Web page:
Chip Kidd makes his comic-book writing debut with Batman: Death by Design (DC), and it makes sense that the two-time Eisner Award-winner for Best Publication Design would craft a story that puts style above substance. Taking inspiration from the demolition of New York’s Pennsylvania Station in 1963 and the Manhattan crane collapses in 2008, Kidd’s architectural mystery about faulty building inspections and corrupt city employees is simply a vehicle for Dave Taylor’s Old Hollywood-inspired visuals. This is the black-and-white Batman film that was never made, a conceit that serves as the foundation for Taylor’s glamorous, primarily grayscale artwork. Grace Kelly even stars as Cyndia Syl, Bruce Wayne’s romantic foil who is trying to get him to stop the demolition of the old Wayne Central Station. 

As the title would suggest, the selling point of this book is the design, and it’s quite a sleek package. The writing is less polished, and Kidd’s predictable mystery never really finds a strong emotional hook. The metaphor of the decrepit Wayne Central Station as Gotham is nothing groundbreaking, and the late-developing father theme would be stronger if it was present throughout the entire story. The story feels dated but that’s also entirely the point, with Taylor’s artwork emphasizing the period feel in the art-deco architecture and retro costume design. An early two-page spread of Batman gliding through the sweeping Gotham City skyline is an iconic shot that could be sold as a poster. If the story was as stirring as the visuals, Death by Design would be a must-buy.    

The comic-book magazine format has proven successful for European comics and manga, but American comics have inexplicably shied away from that publishing model. Justin Gray, Jimmy Palmiotti, and Steve Niles are trying to change that with Creator-Owned Heroes #1 (Image), a new title that combines short stories featuring new characters, with interviews and behind-the-scenes features. The first issue features the debuts of new serialized stories by Gray, Palmiotti, and Niles, interviews with Neil Gaiman and cosplayer Juli Abene (it’s more interesting than it sounds), and short essays from the project’s creators outlining how COH came together and their future goals for the magazine. It’s a much fuller package than other $3.99 comics, and another bold example of how Image is changing the comic-book industry by giving creators complete creative freedom.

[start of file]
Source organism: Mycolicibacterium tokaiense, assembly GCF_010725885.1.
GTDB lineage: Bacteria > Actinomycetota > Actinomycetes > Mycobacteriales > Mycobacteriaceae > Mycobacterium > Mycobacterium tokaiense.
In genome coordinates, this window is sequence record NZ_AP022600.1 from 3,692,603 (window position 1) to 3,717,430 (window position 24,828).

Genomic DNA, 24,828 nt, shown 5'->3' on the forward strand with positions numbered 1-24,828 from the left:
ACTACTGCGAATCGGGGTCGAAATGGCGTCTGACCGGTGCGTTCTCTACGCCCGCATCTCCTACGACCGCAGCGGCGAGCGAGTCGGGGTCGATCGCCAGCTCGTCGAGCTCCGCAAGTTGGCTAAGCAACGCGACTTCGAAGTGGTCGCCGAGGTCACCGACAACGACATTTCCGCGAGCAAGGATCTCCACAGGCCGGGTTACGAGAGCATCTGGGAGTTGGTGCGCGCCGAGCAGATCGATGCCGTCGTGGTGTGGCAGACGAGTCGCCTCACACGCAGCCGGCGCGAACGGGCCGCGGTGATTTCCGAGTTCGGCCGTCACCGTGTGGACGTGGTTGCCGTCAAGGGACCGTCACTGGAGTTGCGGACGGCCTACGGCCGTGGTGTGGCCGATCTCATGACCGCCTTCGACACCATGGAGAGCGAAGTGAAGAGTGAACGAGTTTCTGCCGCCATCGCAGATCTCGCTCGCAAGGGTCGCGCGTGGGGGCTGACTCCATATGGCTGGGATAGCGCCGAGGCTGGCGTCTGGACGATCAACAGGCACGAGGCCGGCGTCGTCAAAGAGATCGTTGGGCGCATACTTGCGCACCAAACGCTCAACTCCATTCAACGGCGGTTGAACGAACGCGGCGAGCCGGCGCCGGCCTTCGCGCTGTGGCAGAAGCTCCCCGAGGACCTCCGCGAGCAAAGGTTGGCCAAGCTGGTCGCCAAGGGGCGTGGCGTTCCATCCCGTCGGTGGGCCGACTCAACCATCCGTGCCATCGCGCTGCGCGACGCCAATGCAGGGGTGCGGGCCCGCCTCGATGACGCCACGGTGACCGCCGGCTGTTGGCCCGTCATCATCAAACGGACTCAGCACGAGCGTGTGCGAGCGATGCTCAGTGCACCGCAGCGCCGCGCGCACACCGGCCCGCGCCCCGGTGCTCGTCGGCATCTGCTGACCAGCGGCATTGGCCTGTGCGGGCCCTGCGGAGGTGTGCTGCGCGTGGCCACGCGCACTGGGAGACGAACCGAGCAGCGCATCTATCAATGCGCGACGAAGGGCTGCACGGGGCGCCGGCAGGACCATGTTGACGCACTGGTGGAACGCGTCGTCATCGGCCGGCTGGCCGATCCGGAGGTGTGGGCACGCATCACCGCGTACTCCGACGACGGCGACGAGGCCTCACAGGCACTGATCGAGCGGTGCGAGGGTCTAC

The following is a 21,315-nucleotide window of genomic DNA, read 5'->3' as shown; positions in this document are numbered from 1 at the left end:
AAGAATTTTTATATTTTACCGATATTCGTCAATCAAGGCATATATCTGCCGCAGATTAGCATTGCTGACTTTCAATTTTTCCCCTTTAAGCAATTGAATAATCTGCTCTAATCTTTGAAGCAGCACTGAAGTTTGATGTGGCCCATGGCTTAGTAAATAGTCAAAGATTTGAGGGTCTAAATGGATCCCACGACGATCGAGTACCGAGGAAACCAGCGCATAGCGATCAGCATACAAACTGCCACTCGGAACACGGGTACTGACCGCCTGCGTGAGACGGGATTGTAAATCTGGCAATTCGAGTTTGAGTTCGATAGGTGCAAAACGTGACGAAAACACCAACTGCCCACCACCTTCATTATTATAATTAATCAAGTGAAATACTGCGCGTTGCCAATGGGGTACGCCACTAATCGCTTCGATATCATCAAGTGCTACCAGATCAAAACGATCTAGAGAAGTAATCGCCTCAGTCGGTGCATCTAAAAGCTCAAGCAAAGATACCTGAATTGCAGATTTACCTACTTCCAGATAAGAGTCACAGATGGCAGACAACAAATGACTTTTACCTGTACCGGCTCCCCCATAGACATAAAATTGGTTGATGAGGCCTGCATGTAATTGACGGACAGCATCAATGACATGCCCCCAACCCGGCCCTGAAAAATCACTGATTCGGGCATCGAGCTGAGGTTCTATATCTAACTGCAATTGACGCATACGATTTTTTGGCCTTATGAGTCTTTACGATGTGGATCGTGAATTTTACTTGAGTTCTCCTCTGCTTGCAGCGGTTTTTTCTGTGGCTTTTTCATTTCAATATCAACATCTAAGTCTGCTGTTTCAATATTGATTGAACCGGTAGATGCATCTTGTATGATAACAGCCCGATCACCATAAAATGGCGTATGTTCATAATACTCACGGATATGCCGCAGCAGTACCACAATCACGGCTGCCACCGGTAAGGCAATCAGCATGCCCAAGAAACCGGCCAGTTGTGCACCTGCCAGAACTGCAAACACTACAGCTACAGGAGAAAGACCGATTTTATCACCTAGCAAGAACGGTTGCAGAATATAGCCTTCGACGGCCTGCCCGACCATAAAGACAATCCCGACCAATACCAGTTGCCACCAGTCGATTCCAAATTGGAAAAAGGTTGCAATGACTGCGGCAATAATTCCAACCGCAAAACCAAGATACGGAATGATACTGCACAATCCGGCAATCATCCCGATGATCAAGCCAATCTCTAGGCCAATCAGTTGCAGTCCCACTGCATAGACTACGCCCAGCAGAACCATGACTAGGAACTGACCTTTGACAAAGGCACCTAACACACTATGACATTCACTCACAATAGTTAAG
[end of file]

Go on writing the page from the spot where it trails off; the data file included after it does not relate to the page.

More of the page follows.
The format works, but how are the comics? Pretty damn cool. Steve Niles and Kevin Mellon’s “American Muscle” is a post-apocalyptic thriller starring a ragtag, muscle-car driving cast, living in a world where people are transforming into tumor-covered, mindless killers. It’s certainly unlike anything else on the stands, combining the vehicular thrills of films like Bullitt and The Fast And The Furious with the horror and ensemble cast of The Walking Dead. Niles does solid work setting up the premise and characters with a limited page count, sharing just enough information about the world to pique the readers’ interest without bogging them down with exposition. Kevin Mellon showed a talent for gritty hand-to-hand action on Image’s MMA drama Heart, and the wider scope of Niles’ story is challenging him as an artist and pushing him to new heights. Car chases are some of the hardest sequences to draw, but Mellon is able to create a sense of high-speed movement that increases the intensity of the script.